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Big questions were raised in March over trading activity in the nickel market on the London Metals Exchange, questions that have now given rise to a number of probes, including an independent review by the LME itself, and one from the UK regulator. The Bank of England also sounds like it is getting in on the action.

The LME is currently playing defence, and is arguing that it cannot be held accountable for big trades that come in via banks, and which ultimately the exchange can’t see. This may be why the Bank of England is getting involved. We saw some violent price swings in the nickel price on 8 March, which saw the metal rise in price by 250%. This was partly driven by fears that the start of the war between Russia and Ukraine and the subsequent sanctions would disrupt global nickel supplies.

What went wrong with the LME’s nickel trading?

The volatility forced the LME to cancel what amounted to a full day of trading, and cost many large traders the opportunity to profit from these gains. It also raised questions in some quarters on the viability of the price setting mechanism as it stands at the moment. Currently the involvement of big investment banks, which constitute a lot of the revenue-yielding activity, is a big area of investigation. But the involvement of very large players in the market, like China’s Tsingshan Holding Group, also needs to be looked at.

The LME is arguing that it needs more transparency over the over-the-counter nickel market, and indeed further reforms may be needed for the entire base metals market. It seems as if bigger players are able to accumulate large positions by using multiple banks, positions that can lead to the sort of chaos we saw in March. Some brokers are pushing back, arguing that if sufficient margin is posted, then the exchange should just stay out of their business.

Electronic trading is also now playing a role in bringing in more volatility in metals prices, particularly industrial metals. Price activity is attracting the attention of traders who have no intention of taking delivery of nickel, but are anticipating some big trends in this market as demand picks up.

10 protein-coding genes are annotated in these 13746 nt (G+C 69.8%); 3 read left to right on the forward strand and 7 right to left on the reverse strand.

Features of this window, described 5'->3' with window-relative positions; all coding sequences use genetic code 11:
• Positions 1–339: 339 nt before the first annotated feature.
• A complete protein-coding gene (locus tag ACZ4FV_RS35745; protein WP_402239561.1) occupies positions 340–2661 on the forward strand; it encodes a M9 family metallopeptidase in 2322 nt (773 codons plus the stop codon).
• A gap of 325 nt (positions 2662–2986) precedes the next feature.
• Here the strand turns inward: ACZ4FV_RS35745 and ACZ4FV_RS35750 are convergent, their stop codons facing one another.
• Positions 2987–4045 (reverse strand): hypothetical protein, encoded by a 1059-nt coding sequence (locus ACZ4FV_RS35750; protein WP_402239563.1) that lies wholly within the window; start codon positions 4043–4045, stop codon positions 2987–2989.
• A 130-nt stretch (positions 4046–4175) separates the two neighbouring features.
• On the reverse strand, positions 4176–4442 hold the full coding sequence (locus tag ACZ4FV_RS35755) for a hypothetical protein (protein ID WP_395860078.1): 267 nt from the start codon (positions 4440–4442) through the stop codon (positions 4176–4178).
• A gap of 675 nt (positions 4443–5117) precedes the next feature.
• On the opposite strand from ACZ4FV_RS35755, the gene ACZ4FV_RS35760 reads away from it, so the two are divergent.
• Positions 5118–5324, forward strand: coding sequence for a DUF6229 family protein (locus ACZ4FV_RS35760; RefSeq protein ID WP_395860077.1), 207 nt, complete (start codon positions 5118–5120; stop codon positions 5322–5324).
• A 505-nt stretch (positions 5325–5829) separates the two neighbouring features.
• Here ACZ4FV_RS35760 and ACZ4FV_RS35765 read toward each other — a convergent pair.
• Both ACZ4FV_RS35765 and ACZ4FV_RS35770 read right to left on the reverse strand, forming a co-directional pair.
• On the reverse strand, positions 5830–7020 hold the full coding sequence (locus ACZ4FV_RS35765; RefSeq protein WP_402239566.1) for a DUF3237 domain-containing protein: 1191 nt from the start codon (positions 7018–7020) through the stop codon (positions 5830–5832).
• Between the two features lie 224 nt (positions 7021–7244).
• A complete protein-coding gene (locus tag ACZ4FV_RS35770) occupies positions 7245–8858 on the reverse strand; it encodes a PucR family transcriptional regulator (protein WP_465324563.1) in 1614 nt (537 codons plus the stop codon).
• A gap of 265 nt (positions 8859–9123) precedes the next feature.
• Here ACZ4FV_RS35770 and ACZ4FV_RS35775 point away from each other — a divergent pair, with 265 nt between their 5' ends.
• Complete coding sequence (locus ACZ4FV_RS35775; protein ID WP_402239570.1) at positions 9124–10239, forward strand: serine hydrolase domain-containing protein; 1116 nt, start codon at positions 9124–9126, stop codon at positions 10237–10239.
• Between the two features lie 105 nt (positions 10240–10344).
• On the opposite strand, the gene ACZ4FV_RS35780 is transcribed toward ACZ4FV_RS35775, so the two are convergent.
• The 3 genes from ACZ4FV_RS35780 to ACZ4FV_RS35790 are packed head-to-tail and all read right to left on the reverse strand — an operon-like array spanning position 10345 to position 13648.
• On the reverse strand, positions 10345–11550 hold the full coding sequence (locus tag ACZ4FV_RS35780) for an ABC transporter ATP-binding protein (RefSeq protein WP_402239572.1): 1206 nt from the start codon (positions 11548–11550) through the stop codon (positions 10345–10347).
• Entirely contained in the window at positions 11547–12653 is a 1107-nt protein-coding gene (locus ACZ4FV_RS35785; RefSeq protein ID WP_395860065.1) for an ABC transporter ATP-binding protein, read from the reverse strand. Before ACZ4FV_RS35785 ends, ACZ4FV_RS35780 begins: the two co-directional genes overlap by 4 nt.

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Why this could still be an issue for the LME

This could end up costing the LME severely over the longer term. CME Group is rumoured to be looking at introducing a cash-settled nickel contract that would let companies hedge costs (although no official statement from CME has been forthcoming to date). This is significant as it would offer traders an alterative venue to the LME. The spike in London in March was driven by expectations that Tsingshan Holdings, which was actually short nickel, would have to cover its positions in the wake of the Russian invasion.

The CME may be hampered by a lack of nickel in its warehouses – its current base metals contracts are physically deliverable. Volumes are also generally a fraction of those achieved in the LME.

Other alternatives include the Shanghai Futures Exchange, but this has contracts priced in yuan, and traders need to be affiliated with a local Chinese entity to participate in that market. Certainly it looks like the whole affair has affected credibility in the LME, with nickel volumes well down since 8 March, despite this being such a hot commodity right now.

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Please note this article does not constitute investment advice. Investors are encouraged to do their own research beforehand or consult a professional advisor.

Stuart Fieldhouse

Stuart Fieldhouse

Stuart Fieldhouse has spent 25 years in journalism and marketing, including as a wealth management editor for the Financial Times group, covering capital markets and international private banking, and as an investment banking correspondent for Euromoney in Hong Kong. He was the founder editor of The Hedge Fund Journal.

Stuart has worked at CMC Markets, supporting the re-launch of its global financial spread betting and CFD trading platforms. He is also the author of two books on trading, published by Financial Times Pearson. Based in The Armchair Trader’s London office, Stuart continues to advise fund managers, private banks, family offices and other financial institutions.

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